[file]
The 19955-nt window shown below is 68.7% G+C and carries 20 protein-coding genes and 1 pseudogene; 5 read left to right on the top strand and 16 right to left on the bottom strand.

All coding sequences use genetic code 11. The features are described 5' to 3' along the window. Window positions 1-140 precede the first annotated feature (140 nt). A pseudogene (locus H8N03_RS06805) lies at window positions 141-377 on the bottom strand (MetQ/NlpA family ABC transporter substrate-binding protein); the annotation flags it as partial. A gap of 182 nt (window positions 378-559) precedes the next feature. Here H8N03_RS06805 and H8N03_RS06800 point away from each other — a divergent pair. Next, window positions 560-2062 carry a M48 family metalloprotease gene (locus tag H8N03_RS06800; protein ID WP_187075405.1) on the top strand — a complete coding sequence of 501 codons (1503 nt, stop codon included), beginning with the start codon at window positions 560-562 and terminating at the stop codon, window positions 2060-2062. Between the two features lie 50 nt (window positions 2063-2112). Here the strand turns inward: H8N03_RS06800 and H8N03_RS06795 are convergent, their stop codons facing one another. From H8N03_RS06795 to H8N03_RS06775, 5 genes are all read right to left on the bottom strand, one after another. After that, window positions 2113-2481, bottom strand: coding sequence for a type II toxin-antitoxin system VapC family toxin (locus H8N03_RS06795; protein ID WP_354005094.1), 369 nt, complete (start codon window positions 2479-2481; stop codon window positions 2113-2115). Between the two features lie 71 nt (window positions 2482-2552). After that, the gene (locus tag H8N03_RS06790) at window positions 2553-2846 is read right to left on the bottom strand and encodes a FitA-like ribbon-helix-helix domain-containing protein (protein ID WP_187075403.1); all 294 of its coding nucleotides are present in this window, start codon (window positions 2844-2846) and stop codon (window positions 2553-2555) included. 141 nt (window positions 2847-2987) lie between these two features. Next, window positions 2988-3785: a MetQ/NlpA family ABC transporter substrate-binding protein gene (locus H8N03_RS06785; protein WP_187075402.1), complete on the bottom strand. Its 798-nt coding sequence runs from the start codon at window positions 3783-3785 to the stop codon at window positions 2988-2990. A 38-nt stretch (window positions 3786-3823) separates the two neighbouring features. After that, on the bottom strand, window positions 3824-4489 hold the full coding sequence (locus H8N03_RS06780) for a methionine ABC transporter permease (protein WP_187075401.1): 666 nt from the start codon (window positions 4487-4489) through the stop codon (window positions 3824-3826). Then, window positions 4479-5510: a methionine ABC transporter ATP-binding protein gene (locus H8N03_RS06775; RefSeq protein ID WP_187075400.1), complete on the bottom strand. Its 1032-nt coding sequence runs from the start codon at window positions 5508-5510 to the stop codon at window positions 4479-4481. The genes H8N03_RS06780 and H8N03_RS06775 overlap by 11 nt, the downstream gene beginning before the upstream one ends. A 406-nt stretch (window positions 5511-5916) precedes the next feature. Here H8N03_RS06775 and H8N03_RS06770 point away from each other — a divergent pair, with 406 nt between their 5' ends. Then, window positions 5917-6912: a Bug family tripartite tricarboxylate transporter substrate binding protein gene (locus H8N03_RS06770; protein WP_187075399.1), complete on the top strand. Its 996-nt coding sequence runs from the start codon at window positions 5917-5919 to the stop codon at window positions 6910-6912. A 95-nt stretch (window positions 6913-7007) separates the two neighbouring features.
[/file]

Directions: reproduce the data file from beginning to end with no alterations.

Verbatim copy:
The 19955-nt window shown below is 68.7% G+C and carries 20 protein-coding genes and 1 pseudogene; 5 read left to right on the top strand and 16 right to left on the bottom strand.

All coding sequences use genetic code 11. The features are described 5' to 3' along the window. Window positions 1-140 precede the first annotated feature (140 nt). A pseudogene (locus H8N03_RS06805) lies at window positions 141-377 on the bottom strand (MetQ/NlpA family ABC transporter substrate-binding protein); the annotation flags it as partial. A gap of 182 nt (window positions 378-559) precedes the next feature. Here H8N03_RS06805 and H8N03_RS06800 point away from each other — a divergent pair. Next, window positions 560-2062 carry a M48 family metalloprotease gene (locus tag H8N03_RS06800; protein ID WP_187075405.1) on the top strand — a complete coding sequence of 501 codons (1503 nt, stop codon included), beginning with the start codon at window positions 560-562 and terminating at the stop codon, window positions 2060-2062. Between the two features lie 50 nt (window positions 2063-2112). Here the strand turns inward: H8N03_RS06800 and H8N03_RS06795 are convergent, their stop codons facing one another. From H8N03_RS06795 to H8N03_RS06775, 5 genes are all read right to left on the bottom strand, one after another. After that, window positions 2113-2481, bottom strand: coding sequence for a type II toxin-antitoxin system VapC family toxin (locus H8N03_RS06795; protein ID WP_354005094.1), 369 nt, complete (start codon window positions 2479-2481; stop codon window positions 2113-2115). Between the two features lie 71 nt (window positions 2482-2552). After that, the gene (locus tag H8N03_RS06790) at window positions 2553-2846 is read right to left on the bottom strand and encodes a FitA-like ribbon-helix-helix domain-containing protein (protein ID WP_187075403.1); all 294 of its coding nucleotides are present in this window, start codon (window positions 2844-2846) and stop codon (window positions 2553-2555) included. 141 nt (window positions 2847-2987) lie between these two features. Next, window positions 2988-3785: a MetQ/NlpA family ABC transporter substrate-binding protein gene (locus H8N03_RS06785; protein WP_187075402.1), complete on the bottom strand. Its 798-nt coding sequence runs from the start codon at window positions 3783-3785 to the stop codon at window positions 2988-2990. A 38-nt stretch (window positions 3786-3823) separates the two neighbouring features. After that, on the bottom strand, window positions 3824-4489 hold the full coding sequence (locus H8N03_RS06780) for a methionine ABC transporter permease (protein WP_187075401.1): 666 nt from the start codon (window positions 4487-4489) through the stop codon (window positions 3824-3826). Then, window positions 4479-5510: a methionine ABC transporter ATP-binding protein gene (locus H8N03_RS06775; RefSeq protein ID WP_187075400.1), complete on the bottom strand. Its 1032-nt coding sequence runs from the start codon at window positions 5508-5510 to the stop codon at window positions 4479-4481. The genes H8N03_RS06780 and H8N03_RS06775 overlap by 11 nt, the downstream gene beginning before the upstream one ends. A 406-nt stretch (window positions 5511-5916) precedes the next feature. Here H8N03_RS06775 and H8N03_RS06770 point away from each other — a divergent pair, with 406 nt between their 5' ends. Then, window positions 5917-6912: a Bug family tripartite tricarboxylate transporter substrate binding protein gene (locus H8N03_RS06770; protein WP_187075399.1), complete on the top strand. Its 996-nt coding sequence runs from the start codon at window positions 5917-5919 to the stop codon at window positions 6910-6912. A 95-nt stretch (window positions 6913-7007) separates the two neighbouring features.